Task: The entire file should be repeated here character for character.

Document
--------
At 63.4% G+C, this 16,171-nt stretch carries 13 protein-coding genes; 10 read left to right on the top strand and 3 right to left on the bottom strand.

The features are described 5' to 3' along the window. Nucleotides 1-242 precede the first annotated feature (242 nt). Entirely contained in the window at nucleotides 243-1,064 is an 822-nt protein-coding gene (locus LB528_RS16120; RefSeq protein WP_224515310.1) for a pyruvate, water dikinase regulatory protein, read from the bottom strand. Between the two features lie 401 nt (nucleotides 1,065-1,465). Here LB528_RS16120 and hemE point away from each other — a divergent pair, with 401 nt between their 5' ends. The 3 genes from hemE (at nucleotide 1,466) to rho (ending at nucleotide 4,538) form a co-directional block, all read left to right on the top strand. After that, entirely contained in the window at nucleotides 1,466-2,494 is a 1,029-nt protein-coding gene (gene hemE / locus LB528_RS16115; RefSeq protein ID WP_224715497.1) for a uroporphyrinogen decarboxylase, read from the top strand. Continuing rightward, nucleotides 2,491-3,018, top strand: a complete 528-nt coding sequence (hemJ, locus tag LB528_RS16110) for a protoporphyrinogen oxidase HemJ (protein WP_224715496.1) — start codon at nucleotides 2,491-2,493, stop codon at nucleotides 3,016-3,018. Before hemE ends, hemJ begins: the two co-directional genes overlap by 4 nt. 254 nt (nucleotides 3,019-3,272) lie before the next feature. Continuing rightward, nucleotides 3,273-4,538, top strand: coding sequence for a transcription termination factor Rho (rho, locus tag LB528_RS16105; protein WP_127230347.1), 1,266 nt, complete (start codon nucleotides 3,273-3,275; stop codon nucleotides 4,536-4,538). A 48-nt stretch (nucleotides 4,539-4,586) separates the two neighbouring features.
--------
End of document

At 63.4% G+C, this 16,171-nt stretch carries 13 protein-coding genes; 10 read left to right on the top strand and 3 right to left on the bottom strand.

The features are described 5' to 3' along the window. Nucleotides 1-242 precede the first annotated feature (242 nt). Entirely contained in the window at nucleotides 243-1,064 is an 822-nt protein-coding gene (locus LB528_RS16120; RefSeq protein WP_224515310.1) for a pyruvate, water dikinase regulatory protein, read from the bottom strand. Between the two features lie 401 nt (nucleotides 1,065-1,465). Here LB528_RS16120 and hemE point away from each other — a divergent pair, with 401 nt between their 5' ends. The 3 genes from hemE (at nucleotide 1,466) to rho (ending at nucleotide 4,538) form a co-directional block, all read left to right on the top strand. After that, entirely contained in the window at nucleotides 1,466-2,494 is a 1,029-nt protein-coding gene (gene hemE / locus LB528_RS16115; RefSeq protein ID WP_224715497.1) for a uroporphyrinogen decarboxylase, read from the top strand. Continuing rightward, nucleotides 2,491-3,018, top strand: a complete 528-nt coding sequence (hemJ, locus tag LB528_RS16110) for a protoporphyrinogen oxidase HemJ (protein WP_224715496.1) — start codon at nucleotides 2,491-2,493, stop codon at nucleotides 3,016-3,018. Before hemE ends, hemJ begins: the two co-directional genes overlap by 4 nt. 254 nt (nucleotides 3,019-3,272) lie before the next feature. Continuing rightward, nucleotides 3,273-4,538, top strand: coding sequence for a transcription termination factor Rho (rho, locus tag LB528_RS16105; protein WP_127230347.1), 1,266 nt, complete (start codon nucleotides 3,273-3,275; stop codon nucleotides 4,536-4,538). A 48-nt stretch (nucleotides 4,539-4,586) separates the two neighbouring features.